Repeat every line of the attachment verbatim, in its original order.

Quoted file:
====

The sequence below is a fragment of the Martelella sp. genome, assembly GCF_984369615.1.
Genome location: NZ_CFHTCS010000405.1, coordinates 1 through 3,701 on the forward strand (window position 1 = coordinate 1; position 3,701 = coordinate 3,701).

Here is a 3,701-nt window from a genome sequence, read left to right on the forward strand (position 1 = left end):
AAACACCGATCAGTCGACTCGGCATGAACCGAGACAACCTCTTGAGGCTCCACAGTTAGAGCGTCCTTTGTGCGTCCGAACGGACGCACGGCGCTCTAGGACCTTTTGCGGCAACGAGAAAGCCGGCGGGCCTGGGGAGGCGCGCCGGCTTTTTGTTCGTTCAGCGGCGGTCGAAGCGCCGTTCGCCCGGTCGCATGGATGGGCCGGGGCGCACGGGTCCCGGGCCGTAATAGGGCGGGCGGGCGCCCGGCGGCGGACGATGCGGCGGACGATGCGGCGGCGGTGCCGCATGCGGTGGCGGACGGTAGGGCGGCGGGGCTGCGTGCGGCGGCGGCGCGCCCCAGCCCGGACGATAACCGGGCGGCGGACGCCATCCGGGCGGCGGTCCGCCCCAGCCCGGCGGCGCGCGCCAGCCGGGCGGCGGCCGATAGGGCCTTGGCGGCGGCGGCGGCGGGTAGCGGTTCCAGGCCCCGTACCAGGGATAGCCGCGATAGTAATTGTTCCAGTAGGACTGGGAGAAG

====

The sequence below is a fragment of the Martelella sp. genome, assembly GCF_984369615.1.
Genome location: NZ_CFHTCS010000405.1, coordinates 1 through 3,701 on the forward strand (window position 1 = coordinate 1; position 3,701 = coordinate 3,701).

Here is a 3,701-nt window from a genome sequence, read left to right on the forward strand (position 1 = left end):
AAACACCGATCAGTCGACTCGGCATGAACCGAGACAACCTCTTGAGGCTCCACAGTTAGAGCGTCCTTTGTGCGTCCGAACGGACGCACGGCGCTCTAGGACCTTTTGCGGCAACGAGAAAGCCGGCGGGCCTGGGGAGGCGCGCCGGCTTTTTGTTCGTTCAGCGGCGGTCGAAGCGCCGTTCGCCCGGTCGCATGGATGGGCCGGGGCGCACGGGTCCCGGGCCGTAATAGGGCGGGCGGGCGCCCGGCGGCGGACGATGCGGCGGACGATGCGGCGGCGGTGCCGCATGCGGTGGCGGACGGTAGGGCGGCGGGGCTGCGTGCGGCGGCGGCGCGCCCCAGCCCGGACGATAACCGGGCGGCGGACGCCATCCGGGCGGCGGTCCGCCCCAGCCCGGCGGCGCGCGCCAGCCGGGCGGCGGCCGATAGGGCCTTGGCGGCGGCGGCGGCGGGTAGCGGTTCCAGGCCCCGTACCAGGGATAGCCGCGATAGTAATTGTTCCAGTAGGACTGGGAGAAG